WHS Journalist Ethics guide

Official District 66 School Board policy:  http://db.westside66.org/policiesdisplay.php?id=123

Any mention of “Westside Media Group” or “Westside Journalism” or “Westside Media” is commenting on the same group, which means the student journalists of Westside High School.

http://www.splc.org/ – Check the Student Press Law Center for news and information about the First Amendment and how it pertains to student media.  ANY defense of student work should start here.  Please remember that during any administrative censorship issue, the students must fight that censorship on their own.  The best place to start is the SPLC.  
http://principalsguide.org/the-first-amendment-and-student-media/ – This is a great introduction to the First Amendment and how it applies to student in a public high school.  
http://www.spj.org/ethicscode.asp – All students are directed to follow the Society of Professional Journalists Code of Ethics as part of the WHS media program.
http://www.studentpress.org/nspa/pdf/wheel_modelcodeofethics.pdf – More ethics guidelines

AP Ethics and Values Guide:  https://www.ap.org/about/our-story/news-values


Westside Student Journalist Personal/Staff Responsibilities and Guidelines

Personal Representation:  You represent not just your own personal integrity, but that of your staff and the entire WHS Media Group.  Whenever you interact with others in any capacity, you are making statement about what kind of journalists are allowed on staff.

Every time you interact with other students, teachers, staff members, administration, and community members, you should present yourself in a professional manner.  This includes any content posted to social media.

Whenever you are acting on behalf of WHS Media Group, you must always present yourself as a member of staff.

“Hello, my name is first name last name.  I’m part of the Lance newspaper staff and I would like to know if you could answer a few questions.”  – this is an acceptable way to introduce yourself.  If it is someone not from the school, identify yourself as a student from Westside.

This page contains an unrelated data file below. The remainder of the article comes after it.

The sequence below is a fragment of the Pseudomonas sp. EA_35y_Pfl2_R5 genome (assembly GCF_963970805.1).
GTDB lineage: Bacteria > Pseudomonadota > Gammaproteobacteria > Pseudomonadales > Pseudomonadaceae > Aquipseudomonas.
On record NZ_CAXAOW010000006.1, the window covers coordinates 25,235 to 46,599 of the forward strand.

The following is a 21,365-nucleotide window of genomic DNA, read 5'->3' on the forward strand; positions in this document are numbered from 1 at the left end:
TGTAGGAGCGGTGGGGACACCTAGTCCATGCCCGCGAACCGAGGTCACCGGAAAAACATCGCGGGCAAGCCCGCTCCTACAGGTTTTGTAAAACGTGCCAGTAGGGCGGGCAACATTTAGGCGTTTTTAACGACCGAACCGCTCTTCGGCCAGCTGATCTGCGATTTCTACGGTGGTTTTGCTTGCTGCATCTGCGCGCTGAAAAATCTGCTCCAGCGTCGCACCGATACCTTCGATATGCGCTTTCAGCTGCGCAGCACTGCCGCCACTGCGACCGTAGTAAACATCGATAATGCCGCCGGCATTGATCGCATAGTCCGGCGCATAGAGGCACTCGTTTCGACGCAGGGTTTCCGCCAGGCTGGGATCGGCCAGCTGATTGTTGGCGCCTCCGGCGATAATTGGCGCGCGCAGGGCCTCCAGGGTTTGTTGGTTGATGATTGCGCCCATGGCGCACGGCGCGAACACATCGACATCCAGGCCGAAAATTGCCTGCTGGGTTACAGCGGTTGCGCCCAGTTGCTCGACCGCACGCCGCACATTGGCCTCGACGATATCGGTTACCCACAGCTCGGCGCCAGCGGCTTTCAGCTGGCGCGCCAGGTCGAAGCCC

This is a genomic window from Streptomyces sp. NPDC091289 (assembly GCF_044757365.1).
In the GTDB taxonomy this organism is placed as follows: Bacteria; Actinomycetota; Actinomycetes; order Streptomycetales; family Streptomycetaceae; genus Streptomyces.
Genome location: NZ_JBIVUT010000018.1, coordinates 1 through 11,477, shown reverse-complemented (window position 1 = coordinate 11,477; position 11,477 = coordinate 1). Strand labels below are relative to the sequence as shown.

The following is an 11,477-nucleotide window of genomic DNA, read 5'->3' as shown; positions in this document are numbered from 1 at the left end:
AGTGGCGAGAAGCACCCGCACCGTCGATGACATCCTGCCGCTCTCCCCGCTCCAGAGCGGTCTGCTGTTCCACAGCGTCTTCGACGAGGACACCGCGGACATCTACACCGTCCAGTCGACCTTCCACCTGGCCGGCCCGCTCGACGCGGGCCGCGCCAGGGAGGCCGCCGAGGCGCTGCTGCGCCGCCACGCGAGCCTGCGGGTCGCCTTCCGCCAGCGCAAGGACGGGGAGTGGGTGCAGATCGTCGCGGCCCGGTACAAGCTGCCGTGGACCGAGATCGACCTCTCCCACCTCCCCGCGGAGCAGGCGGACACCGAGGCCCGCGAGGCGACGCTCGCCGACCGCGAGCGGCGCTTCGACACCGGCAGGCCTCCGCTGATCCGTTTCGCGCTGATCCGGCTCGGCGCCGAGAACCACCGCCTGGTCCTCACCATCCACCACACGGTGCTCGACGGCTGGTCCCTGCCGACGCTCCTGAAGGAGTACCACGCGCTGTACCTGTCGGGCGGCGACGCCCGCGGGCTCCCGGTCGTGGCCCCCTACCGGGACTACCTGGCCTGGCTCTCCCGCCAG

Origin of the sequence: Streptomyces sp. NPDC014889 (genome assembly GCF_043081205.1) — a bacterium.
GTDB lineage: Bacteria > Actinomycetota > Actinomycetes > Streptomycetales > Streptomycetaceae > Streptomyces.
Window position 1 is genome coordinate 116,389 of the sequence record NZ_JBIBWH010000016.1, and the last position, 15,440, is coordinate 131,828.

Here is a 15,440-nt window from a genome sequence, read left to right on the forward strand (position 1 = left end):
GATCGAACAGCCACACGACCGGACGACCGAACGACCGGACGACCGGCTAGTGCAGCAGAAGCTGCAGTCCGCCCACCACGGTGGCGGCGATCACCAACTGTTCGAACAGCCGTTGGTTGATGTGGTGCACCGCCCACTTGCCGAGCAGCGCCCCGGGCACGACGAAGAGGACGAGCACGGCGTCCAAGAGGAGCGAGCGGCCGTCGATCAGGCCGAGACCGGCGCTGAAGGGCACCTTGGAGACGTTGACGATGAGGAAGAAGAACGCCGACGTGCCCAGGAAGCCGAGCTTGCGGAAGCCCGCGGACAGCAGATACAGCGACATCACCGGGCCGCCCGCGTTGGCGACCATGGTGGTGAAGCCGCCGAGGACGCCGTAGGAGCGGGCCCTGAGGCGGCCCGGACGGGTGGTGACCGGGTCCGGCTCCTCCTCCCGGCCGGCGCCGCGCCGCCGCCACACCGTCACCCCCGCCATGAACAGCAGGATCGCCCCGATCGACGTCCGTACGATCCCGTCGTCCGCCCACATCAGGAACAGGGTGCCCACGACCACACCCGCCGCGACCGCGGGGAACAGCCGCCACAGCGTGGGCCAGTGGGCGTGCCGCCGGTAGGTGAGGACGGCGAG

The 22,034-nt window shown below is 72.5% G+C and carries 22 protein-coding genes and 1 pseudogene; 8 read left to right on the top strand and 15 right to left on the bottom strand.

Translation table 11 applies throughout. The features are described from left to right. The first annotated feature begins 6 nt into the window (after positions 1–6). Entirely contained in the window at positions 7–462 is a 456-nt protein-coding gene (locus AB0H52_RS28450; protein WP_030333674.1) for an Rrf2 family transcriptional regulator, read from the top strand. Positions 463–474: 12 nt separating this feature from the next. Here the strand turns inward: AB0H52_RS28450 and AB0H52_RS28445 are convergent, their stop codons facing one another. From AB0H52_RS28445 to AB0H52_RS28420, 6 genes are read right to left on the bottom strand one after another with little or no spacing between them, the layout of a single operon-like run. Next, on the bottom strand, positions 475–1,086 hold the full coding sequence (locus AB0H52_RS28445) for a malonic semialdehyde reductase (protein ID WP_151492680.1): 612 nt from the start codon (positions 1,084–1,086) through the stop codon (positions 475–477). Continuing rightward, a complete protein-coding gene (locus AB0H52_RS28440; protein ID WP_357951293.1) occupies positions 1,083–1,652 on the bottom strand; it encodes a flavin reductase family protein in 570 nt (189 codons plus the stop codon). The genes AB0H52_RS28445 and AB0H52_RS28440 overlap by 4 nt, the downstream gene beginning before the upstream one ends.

Journalist behavior at Westside during school hours:

The golden rule: NEVER disrupt the school environment, in any way, for any reason.

Also, follow all staff member directions.  Always. Even if you NEED to interview someone.  At all times, in all instances, you must follow the directions of any staff member, teacher, administrator, or member of the district.

Also, you do NOT have the right, at any time, to keep someone from going to class or causing them to be  tardy.

In all instances you should attempt to schedule an interview during a mutual open mod.  If not, then try before or after school.  If that fails, go old-school: call them on the phone.

Do NOT do email interviews.  There is no chance for follow-up questions immediately, and you cannot engage the person for the intimate and interesting quotes you need to write a compelling story. Email interviews should be reserved for emergency situations, when a source is out of town, or is there no alternative available.

If you need to enter a classroom, you MUST schedule a time to do so with that teacher.

Breaking any of these rules could be cause for disciplinary action, including removal of your right to leave the classroom for any reason.

Conflict of Interest:

You should not, at any time, cover an event or club that you are part of.  A cheerleader should not be covering cheerleading.  A football player should not be covering football.  A debate student should not cover debate.

These students can be valuable resources, but should not cover these themselves.

Quoting students from other publications:

Any student part of WHS Journalism should not be quoted or featured in any story, unless absolutely necessary.

For instance, a story about how jobs interfere with homework should not have ANY journalism students quoted whatsoever.  HOWEVER – if the story is about a group of students who form a club to try to reduce homework for students with jobs, and the president is a staff writer on another staff, then it’s likely a statement from that student is warranted.  However, if that student is only a “regular” member of that group, they should not be quoted (we should give space to other students at every opportunity… our publications should be about the rest of the school – not about us).

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